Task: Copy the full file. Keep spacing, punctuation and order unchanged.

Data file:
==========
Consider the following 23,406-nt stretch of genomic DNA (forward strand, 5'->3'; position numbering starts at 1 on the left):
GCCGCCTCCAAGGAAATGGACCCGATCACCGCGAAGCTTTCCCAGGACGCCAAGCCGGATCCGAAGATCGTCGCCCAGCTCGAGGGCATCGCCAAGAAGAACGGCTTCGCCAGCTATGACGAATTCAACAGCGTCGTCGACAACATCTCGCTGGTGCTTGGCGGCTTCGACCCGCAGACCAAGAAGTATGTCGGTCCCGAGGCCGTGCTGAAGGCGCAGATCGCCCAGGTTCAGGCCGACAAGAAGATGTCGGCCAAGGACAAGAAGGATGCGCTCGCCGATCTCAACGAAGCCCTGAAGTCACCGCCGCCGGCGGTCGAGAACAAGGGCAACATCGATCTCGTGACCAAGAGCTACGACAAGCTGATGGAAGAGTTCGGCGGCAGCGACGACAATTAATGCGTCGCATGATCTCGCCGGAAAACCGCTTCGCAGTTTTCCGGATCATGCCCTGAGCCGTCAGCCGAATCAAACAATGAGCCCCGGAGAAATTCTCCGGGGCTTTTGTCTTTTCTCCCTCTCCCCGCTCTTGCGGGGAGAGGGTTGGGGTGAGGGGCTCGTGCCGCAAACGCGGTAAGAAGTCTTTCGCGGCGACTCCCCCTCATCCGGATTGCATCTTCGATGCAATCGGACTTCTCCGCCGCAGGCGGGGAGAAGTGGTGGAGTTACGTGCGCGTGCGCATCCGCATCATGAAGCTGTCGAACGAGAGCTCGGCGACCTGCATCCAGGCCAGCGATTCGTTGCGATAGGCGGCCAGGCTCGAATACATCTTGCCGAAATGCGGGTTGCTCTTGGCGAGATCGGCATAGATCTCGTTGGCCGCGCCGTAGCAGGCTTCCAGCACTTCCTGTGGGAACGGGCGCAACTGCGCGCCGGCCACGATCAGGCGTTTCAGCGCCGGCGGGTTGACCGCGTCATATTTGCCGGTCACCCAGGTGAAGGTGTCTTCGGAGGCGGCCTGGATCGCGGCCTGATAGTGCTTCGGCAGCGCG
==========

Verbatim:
Consider the following 23,406-nt stretch of genomic DNA (forward strand, 5'->3'; position numbering starts at 1 on the left):
GCCGCCTCCAAGGAAATGGACCCGATCACCGCGAAGCTTTCCCAGGACGCCAAGCCGGATCCGAAGATCGTCGCCCAGCTCGAGGGCATCGCCAAGAAGAACGGCTTCGCCAGCTATGACGAATTCAACAGCGTCGTCGACAACATCTCGCTGGTGCTTGGCGGCTTCGACCCGCAGACCAAGAAGTATGTCGGTCCCGAGGCCGTGCTGAAGGCGCAGATCGCCCAGGTTCAGGCCGACAAGAAGATGTCGGCCAAGGACAAGAAGGATGCGCTCGCCGATCTCAACGAAGCCCTGAAGTCACCGCCGCCGGCGGTCGAGAACAAGGGCAACATCGATCTCGTGACCAAGAGCTACGACAAGCTGATGGAAGAGTTCGGCGGCAGCGACGACAATTAATGCGTCGCATGATCTCGCCGGAAAACCGCTTCGCAGTTTTCCGGATCATGCCCTGAGCCGTCAGCCGAATCAAACAATGAGCCCCGGAGAAATTCTCCGGGGCTTTTGTCTTTTCTCCCTCTCCCCGCTCTTGCGGGGAGAGGGTTGGGGTGAGGGGCTCGTGCCGCAAACGCGGTAAGAAGTCTTTCGCGGCGACTCCCCCTCATCCGGATTGCATCTTCGATGCAATCGGACTTCTCCGCCGCAGGCGGGGAGAAGTGGTGGAGTTACGTGCGCGTGCGCATCCGCATCATGAAGCTGTCGAACGAGAGCTCGGCGACCTGCATCCAGGCCAGCGATTCGTTGCGATAGGCGGCCAGGCTCGAATACATCTTGCCGAAATGCGGGTTGCTCTTGGCGAGATCGGCATAGATCTCGTTGGCCGCGCCGTAGCAGGCTTCCAGCACTTCCTGTGGGAACGGGCGCAACTGCGCGCCGGCCACGATCAGGCGTTTCAGCGCCGGCGGGTTGACCGCGTCATATTTGCCGGTCACCCAGGTGAAGGTGTCTTCGGAGGCGGCCTGGATCGCGGCCTGATAGTGCTTCGGCAGCGCG